Anxiety and depression are two of the most prevalent mental health problems these days.

They are often a reaction to life’s difficult events and traumatic experiences.

And when left ignored, anxiety and depression can affect our work, relationship, and all aspects of our life.

Good thing, there are several treatment options for these two mental health problems.

And among the most sought-after ones is hypnotherapy. This therapy involves the use of hypnosis – an altered state of consciousness.

Hypnotherapy has been widely used primarily for people who want to break bad habits, manage pain, and counter phobia.

But there are also scientific studies that suggest hypnotherapy may work well in alleviating anxiety and depression.

Hypnotherapy & Anxiety

Anxiety is the feeling of fear, unease or worry. We all get anxious from time to time.

But when it becomes too overwhelming that it starts to affect our life, that’s the time anxiety becomes a disorder.

Anxiety is often the main symptom of many other mood disorders, such as phobia, panic disorder, and post-traumatic stress disorder.

Generalised anxiety disorder (GAD) makes a person anxious about a wide range of situations and issues, rather than one specific event.

This mental health problem can cause physical and mental symptoms, from feelings of restlessness to difficulty concentrating and insomnia.

Hypnotherapy is well-promoted as a treatment for anxiety disorder. Even though research is limited, a few significant studies suggest that it really works.

For instance, a 2007 systematic review by the University of York, UK, suggests that hypnosis was superior to both music relaxation and no treatment at all.

It was specifically proven effective for treating GAD, trauma-related anxiety, phobic anxiety and test anxiety.

Hypnosis was also proven effective for relieving anxiety related to pregnancy and childbirth. 

Another study, carried out by researchers from University of Utah School of Medicine in 2010, suggests that hypnosis training represents a rapid, cost-effective, non-addictive and safe alternative to medication for the treatment of anxiety-related conditions, including headaches and irritable bowel syndrome.

Hypnotherapy & Depression

Depression is more than feeling blue. It involves more severe, and physically and mentally paralysing sadness that carries on for over two weeks.

Many different situations can trigger the onset of depression, such as job loss, death of a loved one, divorce or separation, bankruptcy, or home foreclosure.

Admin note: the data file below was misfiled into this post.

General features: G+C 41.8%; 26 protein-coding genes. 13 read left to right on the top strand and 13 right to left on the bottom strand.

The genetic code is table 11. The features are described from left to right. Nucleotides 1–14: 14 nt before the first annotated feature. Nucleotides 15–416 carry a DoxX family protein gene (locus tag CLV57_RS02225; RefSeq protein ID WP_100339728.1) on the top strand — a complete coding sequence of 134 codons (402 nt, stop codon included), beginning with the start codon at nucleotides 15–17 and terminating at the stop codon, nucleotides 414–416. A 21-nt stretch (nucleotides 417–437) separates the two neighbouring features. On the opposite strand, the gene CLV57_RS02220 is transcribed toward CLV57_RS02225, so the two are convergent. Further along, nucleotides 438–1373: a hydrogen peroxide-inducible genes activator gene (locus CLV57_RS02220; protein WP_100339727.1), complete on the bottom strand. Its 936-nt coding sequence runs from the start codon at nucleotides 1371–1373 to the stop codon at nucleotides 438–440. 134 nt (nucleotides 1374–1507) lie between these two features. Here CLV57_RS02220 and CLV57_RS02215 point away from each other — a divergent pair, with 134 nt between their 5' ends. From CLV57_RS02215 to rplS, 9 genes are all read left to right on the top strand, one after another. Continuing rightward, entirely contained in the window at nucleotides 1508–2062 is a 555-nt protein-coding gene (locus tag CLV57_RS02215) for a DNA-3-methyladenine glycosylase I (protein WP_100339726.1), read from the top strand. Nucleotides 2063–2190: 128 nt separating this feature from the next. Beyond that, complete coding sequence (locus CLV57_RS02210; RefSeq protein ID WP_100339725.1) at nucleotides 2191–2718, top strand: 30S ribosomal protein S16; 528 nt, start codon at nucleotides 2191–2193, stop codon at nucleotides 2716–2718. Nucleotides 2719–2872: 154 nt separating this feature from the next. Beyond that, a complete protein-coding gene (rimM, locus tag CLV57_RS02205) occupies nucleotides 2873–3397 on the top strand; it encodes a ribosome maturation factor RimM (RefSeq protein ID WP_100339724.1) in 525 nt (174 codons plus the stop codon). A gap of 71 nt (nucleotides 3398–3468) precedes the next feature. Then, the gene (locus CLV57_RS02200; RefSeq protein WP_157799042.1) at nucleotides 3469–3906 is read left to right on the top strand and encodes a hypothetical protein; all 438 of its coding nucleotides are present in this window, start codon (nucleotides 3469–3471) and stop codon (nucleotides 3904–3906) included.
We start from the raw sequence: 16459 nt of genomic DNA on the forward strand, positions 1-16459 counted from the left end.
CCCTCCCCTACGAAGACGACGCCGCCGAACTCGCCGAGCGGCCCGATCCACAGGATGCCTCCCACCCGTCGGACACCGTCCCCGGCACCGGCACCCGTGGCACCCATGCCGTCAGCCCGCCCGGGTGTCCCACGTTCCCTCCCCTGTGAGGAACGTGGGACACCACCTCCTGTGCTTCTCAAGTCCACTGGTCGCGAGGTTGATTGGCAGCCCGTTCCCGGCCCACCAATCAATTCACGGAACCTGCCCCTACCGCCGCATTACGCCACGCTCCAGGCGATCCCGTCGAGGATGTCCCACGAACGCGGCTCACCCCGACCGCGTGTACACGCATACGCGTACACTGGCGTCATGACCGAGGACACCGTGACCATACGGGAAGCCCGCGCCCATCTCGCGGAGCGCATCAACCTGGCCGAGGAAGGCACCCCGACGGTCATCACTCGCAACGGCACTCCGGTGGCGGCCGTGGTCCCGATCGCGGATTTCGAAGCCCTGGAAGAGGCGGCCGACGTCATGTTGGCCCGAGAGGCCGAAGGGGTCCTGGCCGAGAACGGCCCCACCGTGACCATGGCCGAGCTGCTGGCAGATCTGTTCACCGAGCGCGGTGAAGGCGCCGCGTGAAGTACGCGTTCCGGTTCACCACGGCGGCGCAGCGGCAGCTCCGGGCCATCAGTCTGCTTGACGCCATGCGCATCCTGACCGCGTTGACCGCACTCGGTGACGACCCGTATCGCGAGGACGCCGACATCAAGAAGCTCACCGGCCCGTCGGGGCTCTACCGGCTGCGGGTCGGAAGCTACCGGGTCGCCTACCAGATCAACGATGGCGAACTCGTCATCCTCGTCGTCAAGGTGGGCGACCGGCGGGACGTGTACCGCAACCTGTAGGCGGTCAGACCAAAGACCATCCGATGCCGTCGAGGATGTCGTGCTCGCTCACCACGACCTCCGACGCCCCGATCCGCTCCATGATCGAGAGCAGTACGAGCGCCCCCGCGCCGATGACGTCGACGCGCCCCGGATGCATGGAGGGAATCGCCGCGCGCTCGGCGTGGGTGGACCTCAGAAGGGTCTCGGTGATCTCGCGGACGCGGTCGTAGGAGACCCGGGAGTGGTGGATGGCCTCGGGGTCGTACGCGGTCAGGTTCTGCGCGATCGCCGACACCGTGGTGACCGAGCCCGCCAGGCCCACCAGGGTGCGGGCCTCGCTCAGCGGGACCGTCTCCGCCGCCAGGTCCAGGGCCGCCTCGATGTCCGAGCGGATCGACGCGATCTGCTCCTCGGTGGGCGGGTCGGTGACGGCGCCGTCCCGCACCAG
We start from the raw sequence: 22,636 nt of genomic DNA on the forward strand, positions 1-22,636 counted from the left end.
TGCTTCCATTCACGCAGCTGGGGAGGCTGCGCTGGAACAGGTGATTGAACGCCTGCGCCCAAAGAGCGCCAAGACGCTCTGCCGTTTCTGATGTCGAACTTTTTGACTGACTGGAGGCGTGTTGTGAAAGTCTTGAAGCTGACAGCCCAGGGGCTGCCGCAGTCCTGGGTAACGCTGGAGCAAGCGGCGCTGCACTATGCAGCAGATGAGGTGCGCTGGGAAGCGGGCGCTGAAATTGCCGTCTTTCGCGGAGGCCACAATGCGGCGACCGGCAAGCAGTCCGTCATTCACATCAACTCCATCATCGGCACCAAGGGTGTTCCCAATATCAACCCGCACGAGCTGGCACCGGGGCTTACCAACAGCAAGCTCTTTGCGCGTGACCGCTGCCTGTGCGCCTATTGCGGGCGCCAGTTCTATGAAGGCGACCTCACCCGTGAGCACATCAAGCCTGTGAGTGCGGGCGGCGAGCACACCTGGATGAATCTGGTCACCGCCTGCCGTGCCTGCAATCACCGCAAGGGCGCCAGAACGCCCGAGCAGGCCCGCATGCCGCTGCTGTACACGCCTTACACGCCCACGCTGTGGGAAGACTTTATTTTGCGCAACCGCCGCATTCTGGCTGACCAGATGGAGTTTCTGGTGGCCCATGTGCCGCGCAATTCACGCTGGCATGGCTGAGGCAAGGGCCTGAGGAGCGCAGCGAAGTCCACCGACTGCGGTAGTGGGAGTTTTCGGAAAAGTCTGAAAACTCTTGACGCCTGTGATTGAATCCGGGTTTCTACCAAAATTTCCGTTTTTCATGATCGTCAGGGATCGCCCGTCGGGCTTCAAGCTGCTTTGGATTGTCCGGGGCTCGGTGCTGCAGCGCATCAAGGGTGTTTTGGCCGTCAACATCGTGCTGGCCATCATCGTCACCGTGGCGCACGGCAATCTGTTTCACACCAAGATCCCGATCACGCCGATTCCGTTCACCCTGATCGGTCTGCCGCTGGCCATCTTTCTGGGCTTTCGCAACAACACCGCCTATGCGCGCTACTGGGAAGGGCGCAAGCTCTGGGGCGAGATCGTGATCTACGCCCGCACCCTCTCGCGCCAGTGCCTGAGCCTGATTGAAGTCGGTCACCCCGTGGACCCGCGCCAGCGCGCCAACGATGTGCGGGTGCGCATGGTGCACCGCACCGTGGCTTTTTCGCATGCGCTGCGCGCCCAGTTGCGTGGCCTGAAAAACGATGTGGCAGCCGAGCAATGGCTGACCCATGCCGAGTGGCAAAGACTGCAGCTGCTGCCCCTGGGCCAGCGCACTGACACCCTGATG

People with depression experience strong sense of hopelessness, which makes it difficult for them to deal with their day to day tasks, even the most basic ones like getting up from bed or going to work.

They are also likely to isolate themselves due to the belief that they are better off alone or that no one understands them.

And because of these serious symptoms of depression, there is no wonder why it is one of leading causes of suicide worldwide.

Whilst antidepressants and medications are available, most if not all, are designed to relieve the symptoms, and not really alleviate the root cause of depression.

If a depressed person talks to a counsellor, and talk about their feelings, they begin to gain clarity of why they are feeling such way.

At the same time, therapists may use relaxation techniques combined with positive affirmations to help the patient overcome the symptoms of depression.

Clinical hypnotherapy works for depression because it targets the underlying basis of depression, and completes the “unfinished business” that otherwise continues to recycle as self-sabotaging thoughts and behaviours.

With hypnotherapy, the person can go down deeper to their traumatic experiences, memories and stored emotions, but from a detached perspective and slowly release them from the mind and body.

Furthermore, they can release fearful repetitive thoughts that hunt them down following such traumatic experience.

And once these self-sabotaging behaviours get resolved, the patient can utilise hypnotic suggestibility to improve their new perspective and functioning.

In 2007, research from University of Calgary, Calgary, Alberta, Canada, represents the first controlled comparison of hypnotherapy with a well-established psychotherapy for depression, meeting the APA criteria for a “probably efficacious” treatment for depression.

They found that the study participants who went through cognitive hypnotherapy had greater reduction in depression, anxiety, and hopelessness, respectively, over and above those who received cognitive behavioural therapy.

There is a great deal of scientific evidences attesting to the significant benefits of hypnotherapy in the treatment of anxiety and depression.

So if you or someone you know who is going through any of these mental health disorders, give hypnotherapy a try. 

And of course I’d love to hear your stories.

Richard Scott
Clinical hypnotherapist

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